Disclaimer: all information in this post is from the CDC’s information and the author’s professional knowledge. If you have any questions please contact me and I can ask her!
My little sister, who is an epidemiology student, wrote this post about T. spiralis for me. I’m so excited to share it with you all!
Have you ever wondered why restaurants will ask how you’d like your beef cooked, but never your pork? Surely eating any meat too raw could pose a potential hazard, but what is it about pork specifically that makes it so important to cook your meal thoroughly? Well, if you’re looking for a reason to ensure that your pork is cooked well, look no further than Trichinella spiralis.
T. spiralis is a species of nematode, also referred to as roundworms, and is known to cause the disease trichinosis. Before we get into the nitty gritty of what this disease does and why it’s so crucial to avoid exposure, let’s talk about the lifecycle of this parasite and how it relates to pork consumption in humans. This parasite, like many others, exists in both a domestic and sylvatic cycle. Sylvatic cycles generally refer to the cycle that the parasite exists in in the “wild”. In the case of T. spiralis, this cycle primarily involves two players- rodents and carnivores. A rodent picks up the parasite and is subsequently consumed by a carnivore. The parasite then passes on to the carnivore. Once the carnivore dies, it is picked at by rodents and the parasite once again begins a new cycle in the rodent. Sylvatic cycles are extremely important in parasite ecologybecause they can very much complicate control measures. Even if a parasite is briefly controlled in the human population, it may very well still exist in the sylvatic cycle and can consequently re-enter the human population at a later point in time.
The domestic cycle begins when a pig ingests meat scrapsor animals that are infected with the parasite. When the parasite enters the pig, the larva, or immature form, of the parasite is released in the intestines. While remaining in the intestines, the larva grows into adult worms, which then mate to produce more larva. The new larva circulates throughout the body and become encysted in muscle. When a parasitic worm becomes encysted, it means that the larva has formed a protective capsule in which it is resting until the next stage in the life cycle. It’s at this pointthat the larva is in the infective stage and subsequently, if a human consumes undercooked pork meat that contains encysted larva, they will become infected.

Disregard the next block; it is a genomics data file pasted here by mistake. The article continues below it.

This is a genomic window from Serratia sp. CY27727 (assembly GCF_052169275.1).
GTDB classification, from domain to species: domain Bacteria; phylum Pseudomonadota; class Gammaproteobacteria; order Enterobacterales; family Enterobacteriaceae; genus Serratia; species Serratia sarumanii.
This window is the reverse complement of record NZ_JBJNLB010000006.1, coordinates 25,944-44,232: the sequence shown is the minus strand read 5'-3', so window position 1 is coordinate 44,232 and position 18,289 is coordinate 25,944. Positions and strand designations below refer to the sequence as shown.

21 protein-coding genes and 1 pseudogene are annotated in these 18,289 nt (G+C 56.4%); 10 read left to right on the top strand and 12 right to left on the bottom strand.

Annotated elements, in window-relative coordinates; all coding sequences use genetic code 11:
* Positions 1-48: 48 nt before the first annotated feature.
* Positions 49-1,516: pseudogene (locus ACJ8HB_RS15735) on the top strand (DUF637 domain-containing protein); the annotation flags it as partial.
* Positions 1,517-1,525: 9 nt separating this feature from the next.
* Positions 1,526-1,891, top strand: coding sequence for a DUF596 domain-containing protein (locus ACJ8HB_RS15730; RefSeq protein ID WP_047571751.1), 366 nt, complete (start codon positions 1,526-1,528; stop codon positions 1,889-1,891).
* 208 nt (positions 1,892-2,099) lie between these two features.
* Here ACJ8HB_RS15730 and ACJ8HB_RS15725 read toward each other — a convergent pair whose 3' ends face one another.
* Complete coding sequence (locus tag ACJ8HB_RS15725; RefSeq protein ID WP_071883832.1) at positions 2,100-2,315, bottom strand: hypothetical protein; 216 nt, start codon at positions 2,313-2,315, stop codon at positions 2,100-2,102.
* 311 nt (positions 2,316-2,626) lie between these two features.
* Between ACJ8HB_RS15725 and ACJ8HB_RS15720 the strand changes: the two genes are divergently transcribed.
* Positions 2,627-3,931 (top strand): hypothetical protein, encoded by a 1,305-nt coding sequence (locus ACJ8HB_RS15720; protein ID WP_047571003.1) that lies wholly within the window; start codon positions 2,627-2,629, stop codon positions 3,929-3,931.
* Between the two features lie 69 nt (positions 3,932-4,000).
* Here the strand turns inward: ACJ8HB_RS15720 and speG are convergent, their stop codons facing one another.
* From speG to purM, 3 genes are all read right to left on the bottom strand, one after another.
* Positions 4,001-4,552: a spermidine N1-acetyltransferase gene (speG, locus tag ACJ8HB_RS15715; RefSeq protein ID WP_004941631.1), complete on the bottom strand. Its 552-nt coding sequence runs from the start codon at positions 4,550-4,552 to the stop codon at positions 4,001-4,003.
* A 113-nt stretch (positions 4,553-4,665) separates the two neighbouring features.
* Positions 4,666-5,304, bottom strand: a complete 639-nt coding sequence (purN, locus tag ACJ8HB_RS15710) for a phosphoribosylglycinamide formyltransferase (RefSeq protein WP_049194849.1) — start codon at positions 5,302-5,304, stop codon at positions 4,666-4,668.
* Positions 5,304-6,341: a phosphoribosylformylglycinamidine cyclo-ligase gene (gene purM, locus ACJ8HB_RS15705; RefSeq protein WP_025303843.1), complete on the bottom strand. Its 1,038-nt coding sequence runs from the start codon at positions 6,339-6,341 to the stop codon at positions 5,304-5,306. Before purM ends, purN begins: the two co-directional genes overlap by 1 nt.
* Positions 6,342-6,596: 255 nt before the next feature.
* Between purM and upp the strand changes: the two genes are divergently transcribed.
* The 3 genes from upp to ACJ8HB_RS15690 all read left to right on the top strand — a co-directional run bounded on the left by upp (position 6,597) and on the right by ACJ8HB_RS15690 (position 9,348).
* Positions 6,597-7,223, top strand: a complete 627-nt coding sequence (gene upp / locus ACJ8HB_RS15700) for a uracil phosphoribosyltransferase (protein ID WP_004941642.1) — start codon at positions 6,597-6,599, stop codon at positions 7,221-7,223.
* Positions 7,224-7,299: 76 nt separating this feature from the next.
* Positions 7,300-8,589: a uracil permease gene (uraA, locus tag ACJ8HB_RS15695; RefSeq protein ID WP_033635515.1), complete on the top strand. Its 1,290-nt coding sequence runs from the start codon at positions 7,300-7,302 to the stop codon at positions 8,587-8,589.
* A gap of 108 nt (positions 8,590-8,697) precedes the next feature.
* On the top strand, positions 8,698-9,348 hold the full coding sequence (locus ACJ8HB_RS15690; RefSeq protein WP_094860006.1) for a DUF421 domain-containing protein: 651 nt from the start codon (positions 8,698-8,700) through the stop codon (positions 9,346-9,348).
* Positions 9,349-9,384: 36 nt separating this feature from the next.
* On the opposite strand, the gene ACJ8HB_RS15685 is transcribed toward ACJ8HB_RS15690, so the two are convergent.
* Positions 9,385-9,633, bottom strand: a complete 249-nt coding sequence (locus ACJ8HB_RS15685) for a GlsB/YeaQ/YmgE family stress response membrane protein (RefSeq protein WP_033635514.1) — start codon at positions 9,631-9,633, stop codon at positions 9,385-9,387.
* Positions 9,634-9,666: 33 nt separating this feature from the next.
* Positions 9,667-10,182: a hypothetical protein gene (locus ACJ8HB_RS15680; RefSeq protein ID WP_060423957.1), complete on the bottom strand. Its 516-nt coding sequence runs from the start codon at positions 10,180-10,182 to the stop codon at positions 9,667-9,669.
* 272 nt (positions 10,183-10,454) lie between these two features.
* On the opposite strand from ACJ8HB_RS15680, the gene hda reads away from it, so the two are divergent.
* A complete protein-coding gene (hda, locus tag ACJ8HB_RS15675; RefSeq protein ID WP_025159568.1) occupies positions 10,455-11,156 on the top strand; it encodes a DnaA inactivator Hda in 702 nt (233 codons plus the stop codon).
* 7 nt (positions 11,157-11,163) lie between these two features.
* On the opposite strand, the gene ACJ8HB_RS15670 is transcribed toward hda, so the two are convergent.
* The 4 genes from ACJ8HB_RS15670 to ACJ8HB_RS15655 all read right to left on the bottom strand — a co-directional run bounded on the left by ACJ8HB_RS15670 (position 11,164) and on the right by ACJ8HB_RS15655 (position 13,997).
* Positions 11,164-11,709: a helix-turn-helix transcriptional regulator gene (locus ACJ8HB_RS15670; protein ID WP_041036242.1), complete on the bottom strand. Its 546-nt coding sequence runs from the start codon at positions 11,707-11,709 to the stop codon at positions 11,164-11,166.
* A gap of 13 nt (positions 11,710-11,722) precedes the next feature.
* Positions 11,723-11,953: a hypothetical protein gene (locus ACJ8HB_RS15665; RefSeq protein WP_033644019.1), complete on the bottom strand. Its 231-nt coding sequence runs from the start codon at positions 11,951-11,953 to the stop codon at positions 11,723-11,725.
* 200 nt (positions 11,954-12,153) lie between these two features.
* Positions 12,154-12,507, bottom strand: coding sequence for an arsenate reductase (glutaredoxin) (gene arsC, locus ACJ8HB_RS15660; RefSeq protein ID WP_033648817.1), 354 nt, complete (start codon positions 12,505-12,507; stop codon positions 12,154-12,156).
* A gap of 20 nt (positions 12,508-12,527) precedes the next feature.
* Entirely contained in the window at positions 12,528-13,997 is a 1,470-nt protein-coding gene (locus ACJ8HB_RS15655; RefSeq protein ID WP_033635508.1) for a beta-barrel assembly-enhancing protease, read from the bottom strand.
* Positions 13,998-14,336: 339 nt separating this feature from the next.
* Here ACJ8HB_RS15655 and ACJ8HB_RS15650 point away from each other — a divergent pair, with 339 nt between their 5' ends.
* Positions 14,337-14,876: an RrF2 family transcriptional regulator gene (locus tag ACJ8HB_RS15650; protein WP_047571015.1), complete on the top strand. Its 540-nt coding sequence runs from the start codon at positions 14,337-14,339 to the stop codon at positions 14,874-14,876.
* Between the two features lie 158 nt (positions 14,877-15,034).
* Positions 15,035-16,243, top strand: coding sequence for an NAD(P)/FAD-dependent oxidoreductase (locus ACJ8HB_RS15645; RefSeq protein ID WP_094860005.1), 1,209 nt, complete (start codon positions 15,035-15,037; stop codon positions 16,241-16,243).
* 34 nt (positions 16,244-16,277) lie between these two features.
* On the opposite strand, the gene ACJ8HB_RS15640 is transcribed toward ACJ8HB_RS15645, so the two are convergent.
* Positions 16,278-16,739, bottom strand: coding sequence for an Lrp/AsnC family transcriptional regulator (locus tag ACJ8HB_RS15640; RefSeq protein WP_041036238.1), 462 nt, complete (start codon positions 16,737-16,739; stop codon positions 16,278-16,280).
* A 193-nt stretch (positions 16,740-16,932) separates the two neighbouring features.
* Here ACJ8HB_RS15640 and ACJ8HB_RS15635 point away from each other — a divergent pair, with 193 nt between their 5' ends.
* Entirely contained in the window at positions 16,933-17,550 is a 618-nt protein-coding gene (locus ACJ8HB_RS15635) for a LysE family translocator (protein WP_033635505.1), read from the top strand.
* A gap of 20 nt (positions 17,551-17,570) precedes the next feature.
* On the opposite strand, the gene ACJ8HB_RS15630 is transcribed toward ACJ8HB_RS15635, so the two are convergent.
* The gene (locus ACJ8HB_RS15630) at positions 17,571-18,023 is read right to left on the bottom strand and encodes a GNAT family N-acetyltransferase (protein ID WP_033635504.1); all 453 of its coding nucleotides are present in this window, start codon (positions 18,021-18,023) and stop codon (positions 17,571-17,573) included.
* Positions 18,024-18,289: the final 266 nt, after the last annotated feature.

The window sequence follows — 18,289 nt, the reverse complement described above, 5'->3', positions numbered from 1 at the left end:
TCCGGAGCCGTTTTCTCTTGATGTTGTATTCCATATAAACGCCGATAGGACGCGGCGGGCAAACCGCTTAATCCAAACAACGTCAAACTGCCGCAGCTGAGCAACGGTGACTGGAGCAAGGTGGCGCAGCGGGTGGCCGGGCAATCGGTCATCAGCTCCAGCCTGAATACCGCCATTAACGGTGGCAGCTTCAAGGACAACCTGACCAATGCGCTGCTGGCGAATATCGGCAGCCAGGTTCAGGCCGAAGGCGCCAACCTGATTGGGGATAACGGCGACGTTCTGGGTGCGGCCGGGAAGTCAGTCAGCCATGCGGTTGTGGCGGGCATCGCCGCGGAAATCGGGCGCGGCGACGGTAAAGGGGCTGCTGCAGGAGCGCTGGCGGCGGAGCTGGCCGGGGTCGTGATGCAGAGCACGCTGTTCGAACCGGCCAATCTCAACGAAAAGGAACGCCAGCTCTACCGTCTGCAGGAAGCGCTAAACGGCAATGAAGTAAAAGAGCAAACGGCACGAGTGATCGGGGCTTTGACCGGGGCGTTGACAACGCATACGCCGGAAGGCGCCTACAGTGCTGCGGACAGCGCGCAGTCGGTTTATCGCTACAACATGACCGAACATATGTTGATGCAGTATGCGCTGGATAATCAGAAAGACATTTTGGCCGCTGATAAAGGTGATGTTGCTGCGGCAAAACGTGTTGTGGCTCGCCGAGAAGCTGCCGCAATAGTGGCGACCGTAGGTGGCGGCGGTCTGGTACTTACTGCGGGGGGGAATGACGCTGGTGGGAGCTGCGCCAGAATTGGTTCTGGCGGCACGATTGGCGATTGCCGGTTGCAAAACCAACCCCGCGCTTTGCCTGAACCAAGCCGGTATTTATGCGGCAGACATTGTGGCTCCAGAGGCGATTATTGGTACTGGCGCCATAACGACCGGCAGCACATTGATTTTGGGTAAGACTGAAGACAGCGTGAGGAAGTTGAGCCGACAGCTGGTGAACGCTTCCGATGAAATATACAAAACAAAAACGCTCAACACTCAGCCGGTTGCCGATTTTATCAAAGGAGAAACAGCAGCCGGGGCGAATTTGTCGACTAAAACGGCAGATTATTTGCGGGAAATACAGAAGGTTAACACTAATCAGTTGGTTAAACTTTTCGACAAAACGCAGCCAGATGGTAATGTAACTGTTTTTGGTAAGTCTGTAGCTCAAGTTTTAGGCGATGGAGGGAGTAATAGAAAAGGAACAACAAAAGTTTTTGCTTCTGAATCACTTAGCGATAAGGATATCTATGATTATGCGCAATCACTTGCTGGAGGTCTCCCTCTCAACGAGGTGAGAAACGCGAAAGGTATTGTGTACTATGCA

But what does it mean to be infected with T. spiralis? Is it dangerous? What does the disease actually look like? Well, like many diseases, the answers to these questions are actually quite complicated. Some people won’t experience any symptoms and could be completely oblivious to the fact that they’re hosting these worms. On the other extreme, some people can face severe symptoms or complications that ultimately result in death. However, for the vast majority of those who do exhibit symptoms, the disease acts somewhat similarly to other common illnesses and fades away with time.
The disease exists in two sort of phases. In the first phase, symptoms might include nausea and gastrointestinal problems. In the second phase, symptoms might include fever, muscle pain, or generic weakness. Due to the fact that symptoms are vague and interchangeable from other diseases, such as the flu, it’s likely that many people with trichinosis are misdiagnosed or simply go undiagnosed. Furthermore, like other parasitic diseases, the severity of the disease is partially dependent on the “weight of infection”. If a person is infected many times, which is a possibility in places that lack access to good sanitation techniques, the infection is called “heavy” and symptoms may be worse.
In the United States, cases of trichinosis are rare. Control programs by the pork industry have shown great success and while, trichinosis is not considered much of a threat these days, it’s still very important to cook all your meat properly! Stay healthy, stay safe, and stay curious!
Disclaimer 2: I know the author still says my name, I’m trying to have it fixed. I submitted a ticket with Wix!
Cover Art: Encyclopedia Britannica